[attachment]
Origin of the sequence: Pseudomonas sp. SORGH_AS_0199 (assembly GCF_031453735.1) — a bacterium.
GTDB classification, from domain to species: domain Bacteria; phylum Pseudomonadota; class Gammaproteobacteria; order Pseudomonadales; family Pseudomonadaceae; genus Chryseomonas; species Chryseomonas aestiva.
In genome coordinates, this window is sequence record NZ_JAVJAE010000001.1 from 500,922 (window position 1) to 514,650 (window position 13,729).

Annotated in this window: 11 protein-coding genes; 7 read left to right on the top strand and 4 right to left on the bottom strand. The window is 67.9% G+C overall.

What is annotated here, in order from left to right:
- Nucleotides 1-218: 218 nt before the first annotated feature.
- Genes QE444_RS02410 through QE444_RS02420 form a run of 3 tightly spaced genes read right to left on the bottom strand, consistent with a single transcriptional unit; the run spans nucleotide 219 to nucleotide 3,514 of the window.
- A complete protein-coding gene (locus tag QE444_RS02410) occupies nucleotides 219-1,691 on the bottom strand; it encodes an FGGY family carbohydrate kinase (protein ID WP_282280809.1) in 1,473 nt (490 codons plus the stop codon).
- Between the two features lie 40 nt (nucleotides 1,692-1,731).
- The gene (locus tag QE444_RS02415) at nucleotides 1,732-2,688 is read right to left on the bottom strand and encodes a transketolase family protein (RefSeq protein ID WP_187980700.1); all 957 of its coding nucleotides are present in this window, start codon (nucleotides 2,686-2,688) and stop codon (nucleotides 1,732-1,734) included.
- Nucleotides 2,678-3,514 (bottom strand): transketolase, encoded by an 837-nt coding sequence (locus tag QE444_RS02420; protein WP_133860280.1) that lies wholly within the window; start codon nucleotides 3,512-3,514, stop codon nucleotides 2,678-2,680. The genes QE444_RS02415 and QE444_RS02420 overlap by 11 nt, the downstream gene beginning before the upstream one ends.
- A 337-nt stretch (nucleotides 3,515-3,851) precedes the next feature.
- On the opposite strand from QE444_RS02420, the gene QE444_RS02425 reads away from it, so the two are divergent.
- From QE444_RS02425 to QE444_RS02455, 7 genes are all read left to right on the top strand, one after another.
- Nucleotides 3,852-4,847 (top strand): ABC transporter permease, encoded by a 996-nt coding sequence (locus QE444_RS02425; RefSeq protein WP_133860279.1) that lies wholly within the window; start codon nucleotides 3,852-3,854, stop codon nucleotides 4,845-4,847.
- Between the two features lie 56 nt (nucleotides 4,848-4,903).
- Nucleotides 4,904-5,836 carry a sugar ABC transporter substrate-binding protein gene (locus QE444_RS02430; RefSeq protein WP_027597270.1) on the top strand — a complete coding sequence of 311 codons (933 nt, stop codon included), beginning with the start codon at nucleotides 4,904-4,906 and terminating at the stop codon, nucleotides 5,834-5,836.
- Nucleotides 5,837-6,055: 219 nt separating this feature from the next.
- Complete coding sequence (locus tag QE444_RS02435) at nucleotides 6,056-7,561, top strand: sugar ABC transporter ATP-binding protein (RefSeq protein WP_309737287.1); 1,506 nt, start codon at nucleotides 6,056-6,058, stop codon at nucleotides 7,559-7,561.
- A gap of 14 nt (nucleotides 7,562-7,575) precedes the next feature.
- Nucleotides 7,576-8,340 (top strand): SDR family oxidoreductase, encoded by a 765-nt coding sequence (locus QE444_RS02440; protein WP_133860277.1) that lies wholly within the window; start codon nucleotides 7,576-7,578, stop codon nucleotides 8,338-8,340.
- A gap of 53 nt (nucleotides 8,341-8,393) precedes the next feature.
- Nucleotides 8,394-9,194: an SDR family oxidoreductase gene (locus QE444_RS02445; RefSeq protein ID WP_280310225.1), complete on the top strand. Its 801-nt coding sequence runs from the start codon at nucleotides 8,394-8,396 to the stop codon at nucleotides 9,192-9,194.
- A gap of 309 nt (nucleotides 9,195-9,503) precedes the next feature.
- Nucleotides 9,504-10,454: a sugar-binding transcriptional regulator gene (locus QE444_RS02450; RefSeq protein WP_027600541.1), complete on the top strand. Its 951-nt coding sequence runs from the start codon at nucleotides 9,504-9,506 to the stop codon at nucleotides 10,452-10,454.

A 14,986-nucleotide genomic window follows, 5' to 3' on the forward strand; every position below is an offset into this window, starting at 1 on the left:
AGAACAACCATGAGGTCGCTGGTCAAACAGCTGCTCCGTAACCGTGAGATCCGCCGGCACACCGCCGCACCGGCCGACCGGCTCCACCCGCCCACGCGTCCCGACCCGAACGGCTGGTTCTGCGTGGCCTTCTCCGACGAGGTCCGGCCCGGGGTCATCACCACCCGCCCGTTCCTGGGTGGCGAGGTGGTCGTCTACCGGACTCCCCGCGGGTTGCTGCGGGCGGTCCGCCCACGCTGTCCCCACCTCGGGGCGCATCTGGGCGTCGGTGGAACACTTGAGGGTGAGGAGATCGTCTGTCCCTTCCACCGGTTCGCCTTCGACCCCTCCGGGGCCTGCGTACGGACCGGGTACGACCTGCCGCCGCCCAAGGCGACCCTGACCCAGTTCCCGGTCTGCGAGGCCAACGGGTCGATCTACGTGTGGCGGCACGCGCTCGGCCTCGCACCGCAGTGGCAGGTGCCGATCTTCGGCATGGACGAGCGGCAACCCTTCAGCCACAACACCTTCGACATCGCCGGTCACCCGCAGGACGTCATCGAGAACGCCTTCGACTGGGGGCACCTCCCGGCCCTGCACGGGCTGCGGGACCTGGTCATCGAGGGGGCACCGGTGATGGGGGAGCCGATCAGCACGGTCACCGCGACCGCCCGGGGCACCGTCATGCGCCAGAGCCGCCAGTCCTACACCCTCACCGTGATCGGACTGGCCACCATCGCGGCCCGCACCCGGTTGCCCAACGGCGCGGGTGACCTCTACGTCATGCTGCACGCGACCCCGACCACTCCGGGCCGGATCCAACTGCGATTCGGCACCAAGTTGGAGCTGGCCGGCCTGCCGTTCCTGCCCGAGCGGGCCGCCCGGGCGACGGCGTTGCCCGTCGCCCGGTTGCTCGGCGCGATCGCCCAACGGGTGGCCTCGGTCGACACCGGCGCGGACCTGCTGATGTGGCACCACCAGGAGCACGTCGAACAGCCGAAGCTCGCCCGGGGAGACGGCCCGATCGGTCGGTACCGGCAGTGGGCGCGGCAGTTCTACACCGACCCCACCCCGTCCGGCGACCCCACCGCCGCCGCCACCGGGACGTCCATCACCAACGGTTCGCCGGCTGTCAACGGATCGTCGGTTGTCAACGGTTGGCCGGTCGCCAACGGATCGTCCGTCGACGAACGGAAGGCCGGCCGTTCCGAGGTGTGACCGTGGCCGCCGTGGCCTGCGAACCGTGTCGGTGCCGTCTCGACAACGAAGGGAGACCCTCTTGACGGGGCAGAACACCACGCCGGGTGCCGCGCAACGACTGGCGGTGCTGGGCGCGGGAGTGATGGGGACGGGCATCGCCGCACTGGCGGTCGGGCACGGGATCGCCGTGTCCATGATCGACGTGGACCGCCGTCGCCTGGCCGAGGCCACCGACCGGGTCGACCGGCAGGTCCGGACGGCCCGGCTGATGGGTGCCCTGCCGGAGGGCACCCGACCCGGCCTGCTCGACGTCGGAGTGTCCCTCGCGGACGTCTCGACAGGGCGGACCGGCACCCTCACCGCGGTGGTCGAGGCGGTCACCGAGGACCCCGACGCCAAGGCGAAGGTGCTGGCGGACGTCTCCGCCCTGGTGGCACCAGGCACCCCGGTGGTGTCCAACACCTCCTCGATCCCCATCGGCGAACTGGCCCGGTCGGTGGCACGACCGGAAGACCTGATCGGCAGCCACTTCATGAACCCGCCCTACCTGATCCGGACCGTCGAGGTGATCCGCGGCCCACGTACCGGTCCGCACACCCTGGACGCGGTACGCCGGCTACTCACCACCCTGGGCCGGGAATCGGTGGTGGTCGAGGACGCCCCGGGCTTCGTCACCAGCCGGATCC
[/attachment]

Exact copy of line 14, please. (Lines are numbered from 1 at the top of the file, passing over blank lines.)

- From QE444_RS02425 to QE444_RS02455, 7 genes are all read left to right on the top strand, one after another.